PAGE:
How to get kids' sleep schedules back on track before school

Posted at 2:34 PM, Aug 03, 2017
and last updated 2017-08-07 13:01:41-04

From getting school supplies to getting in routine, many parents may be concerned about their kids’ sleep habits going into the new school year.

Doctors recommend to get your child in the habit of their desired sleep schedule two weeks before the school year starts.

“You want to work their bed time and their wake up time perhaps 15 minutes earlier everyday until they're right at the schedule you think they should be at based on the amount of sleep they should need,” Saint Luke's sleep specialist, Dr. Jason Graff said.

Children between the ages of four and 12 should get about 10 hours of sleep.

Teenagers should get about 8.5 and 9.5 hours, because inadequate sleep could have a deeper impact at school depending on their age.

“Most adults and older teenagers will be sleepy, so they might fall asleep in class. They'll be less energetic, less attentive to what's going on in school,” Graff said.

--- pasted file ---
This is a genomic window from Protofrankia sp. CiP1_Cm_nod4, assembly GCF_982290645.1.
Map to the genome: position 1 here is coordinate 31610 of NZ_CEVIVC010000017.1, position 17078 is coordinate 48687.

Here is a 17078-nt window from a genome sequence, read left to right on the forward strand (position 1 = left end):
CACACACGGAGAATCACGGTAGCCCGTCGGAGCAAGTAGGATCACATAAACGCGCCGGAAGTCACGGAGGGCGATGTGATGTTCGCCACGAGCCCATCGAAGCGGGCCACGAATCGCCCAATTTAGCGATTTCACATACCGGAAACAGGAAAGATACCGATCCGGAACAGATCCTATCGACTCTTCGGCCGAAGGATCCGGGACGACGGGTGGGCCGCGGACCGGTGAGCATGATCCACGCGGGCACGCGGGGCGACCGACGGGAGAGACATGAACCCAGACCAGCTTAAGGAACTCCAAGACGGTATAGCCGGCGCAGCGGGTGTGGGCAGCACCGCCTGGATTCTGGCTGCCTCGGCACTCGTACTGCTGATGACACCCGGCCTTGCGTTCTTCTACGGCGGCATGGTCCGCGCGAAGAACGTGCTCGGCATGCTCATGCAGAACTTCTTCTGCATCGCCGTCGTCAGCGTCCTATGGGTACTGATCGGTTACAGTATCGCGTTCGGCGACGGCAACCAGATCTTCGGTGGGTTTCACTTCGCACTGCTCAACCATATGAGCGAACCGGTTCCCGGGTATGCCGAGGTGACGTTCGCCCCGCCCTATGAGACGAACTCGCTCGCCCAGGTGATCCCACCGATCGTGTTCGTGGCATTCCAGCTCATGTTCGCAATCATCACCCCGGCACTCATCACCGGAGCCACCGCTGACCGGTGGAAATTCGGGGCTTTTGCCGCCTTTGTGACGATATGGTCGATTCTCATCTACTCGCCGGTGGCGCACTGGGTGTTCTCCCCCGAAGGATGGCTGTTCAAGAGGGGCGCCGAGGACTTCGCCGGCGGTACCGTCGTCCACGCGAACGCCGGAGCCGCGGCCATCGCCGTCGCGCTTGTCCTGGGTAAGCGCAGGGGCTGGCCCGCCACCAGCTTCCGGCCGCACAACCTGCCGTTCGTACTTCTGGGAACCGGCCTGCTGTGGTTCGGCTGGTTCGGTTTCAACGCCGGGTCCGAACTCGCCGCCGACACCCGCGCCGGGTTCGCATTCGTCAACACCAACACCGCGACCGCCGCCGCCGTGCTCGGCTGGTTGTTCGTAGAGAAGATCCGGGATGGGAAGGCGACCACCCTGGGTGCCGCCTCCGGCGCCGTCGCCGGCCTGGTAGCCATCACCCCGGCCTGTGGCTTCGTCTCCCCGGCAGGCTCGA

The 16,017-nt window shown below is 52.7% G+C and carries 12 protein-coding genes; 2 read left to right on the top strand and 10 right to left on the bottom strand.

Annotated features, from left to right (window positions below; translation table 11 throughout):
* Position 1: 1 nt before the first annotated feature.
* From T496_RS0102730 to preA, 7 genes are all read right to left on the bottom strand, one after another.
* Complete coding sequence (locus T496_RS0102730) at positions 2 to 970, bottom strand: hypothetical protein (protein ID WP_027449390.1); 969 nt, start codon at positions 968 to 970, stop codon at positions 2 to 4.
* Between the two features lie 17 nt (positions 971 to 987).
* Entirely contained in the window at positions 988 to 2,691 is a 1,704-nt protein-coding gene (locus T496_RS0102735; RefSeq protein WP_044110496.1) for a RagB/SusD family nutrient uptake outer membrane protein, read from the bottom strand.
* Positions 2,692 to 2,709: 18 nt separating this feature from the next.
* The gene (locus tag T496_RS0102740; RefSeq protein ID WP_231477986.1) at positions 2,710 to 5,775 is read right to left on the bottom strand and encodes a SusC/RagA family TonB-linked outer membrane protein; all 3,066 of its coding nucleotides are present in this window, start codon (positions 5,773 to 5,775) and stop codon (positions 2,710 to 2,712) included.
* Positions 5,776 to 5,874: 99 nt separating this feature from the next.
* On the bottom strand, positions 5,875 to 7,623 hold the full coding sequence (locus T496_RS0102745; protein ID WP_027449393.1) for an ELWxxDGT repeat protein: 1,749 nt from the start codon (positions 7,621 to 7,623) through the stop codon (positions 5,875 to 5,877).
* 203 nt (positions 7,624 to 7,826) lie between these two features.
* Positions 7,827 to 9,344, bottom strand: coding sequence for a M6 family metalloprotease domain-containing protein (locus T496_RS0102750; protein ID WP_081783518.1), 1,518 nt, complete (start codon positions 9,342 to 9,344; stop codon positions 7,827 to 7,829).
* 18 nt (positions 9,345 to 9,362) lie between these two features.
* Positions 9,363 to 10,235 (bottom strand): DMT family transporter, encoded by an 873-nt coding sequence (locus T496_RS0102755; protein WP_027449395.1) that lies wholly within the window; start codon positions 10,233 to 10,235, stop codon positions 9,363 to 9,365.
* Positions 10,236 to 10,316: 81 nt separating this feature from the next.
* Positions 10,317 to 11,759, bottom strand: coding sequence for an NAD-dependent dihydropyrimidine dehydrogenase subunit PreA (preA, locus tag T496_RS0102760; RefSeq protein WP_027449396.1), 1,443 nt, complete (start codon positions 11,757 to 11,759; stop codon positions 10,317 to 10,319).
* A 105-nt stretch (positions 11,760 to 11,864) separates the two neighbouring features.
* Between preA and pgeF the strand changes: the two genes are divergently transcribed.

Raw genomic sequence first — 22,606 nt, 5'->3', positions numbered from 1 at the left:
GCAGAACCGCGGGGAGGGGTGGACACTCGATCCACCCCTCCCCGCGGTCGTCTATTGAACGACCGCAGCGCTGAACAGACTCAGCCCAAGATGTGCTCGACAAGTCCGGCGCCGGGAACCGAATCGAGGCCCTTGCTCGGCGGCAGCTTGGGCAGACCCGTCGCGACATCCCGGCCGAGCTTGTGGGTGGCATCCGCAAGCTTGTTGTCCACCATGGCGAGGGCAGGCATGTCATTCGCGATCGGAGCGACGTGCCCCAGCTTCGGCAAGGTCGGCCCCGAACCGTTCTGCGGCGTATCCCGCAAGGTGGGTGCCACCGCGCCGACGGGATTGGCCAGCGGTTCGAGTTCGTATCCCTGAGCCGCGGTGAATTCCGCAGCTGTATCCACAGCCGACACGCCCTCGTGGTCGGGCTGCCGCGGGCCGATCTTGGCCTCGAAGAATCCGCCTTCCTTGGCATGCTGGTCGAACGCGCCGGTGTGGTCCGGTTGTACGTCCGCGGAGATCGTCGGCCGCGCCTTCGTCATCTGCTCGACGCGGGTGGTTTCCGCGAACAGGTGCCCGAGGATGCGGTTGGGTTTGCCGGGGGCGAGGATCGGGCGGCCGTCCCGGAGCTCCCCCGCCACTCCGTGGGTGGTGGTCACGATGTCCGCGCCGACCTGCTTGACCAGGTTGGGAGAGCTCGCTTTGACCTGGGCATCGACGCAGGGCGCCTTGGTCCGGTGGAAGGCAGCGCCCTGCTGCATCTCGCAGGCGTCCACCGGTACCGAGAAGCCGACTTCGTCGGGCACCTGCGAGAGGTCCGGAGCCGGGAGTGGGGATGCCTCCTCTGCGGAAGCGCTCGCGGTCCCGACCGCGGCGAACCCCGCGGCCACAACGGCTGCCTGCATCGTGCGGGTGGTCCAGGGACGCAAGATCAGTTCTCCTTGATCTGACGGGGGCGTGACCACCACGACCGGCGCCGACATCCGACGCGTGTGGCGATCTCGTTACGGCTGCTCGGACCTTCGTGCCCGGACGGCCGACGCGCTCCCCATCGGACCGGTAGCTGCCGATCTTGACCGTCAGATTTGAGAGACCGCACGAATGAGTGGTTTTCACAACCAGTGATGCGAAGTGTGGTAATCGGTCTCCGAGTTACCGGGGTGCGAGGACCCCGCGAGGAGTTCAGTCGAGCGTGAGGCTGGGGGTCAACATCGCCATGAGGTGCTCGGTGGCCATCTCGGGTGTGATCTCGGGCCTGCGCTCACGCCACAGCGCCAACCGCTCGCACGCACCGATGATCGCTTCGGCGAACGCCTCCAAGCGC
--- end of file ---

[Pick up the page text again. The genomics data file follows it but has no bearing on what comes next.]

Graff said for elementary school children, the more common reaction is not for them to fall asleep, but to be hyperactive.

“Hyperactivity is a way that these younger kids combat being tired or sleepy. So your kid may have behavioral problems at school, not do as well in school if they're sleep deprived,” he said.

And with all the technology today, it’s recommended to unplug and unwind an hour before bedtime.

“It can cause a lot of insomnia, not just from the light they omit but most of the activities that you would do on phone or a tablet are interactive,” Graff said. “So they require you to interact with the device, which can cause you some insomnia as well.”

Doctors also urge children to stay away from caffeine, especially after lunch time so it won’t interrupt their sleep schedule later.

Doctors say the biggest thing for parents is to be consistent and model what you’re telling your children.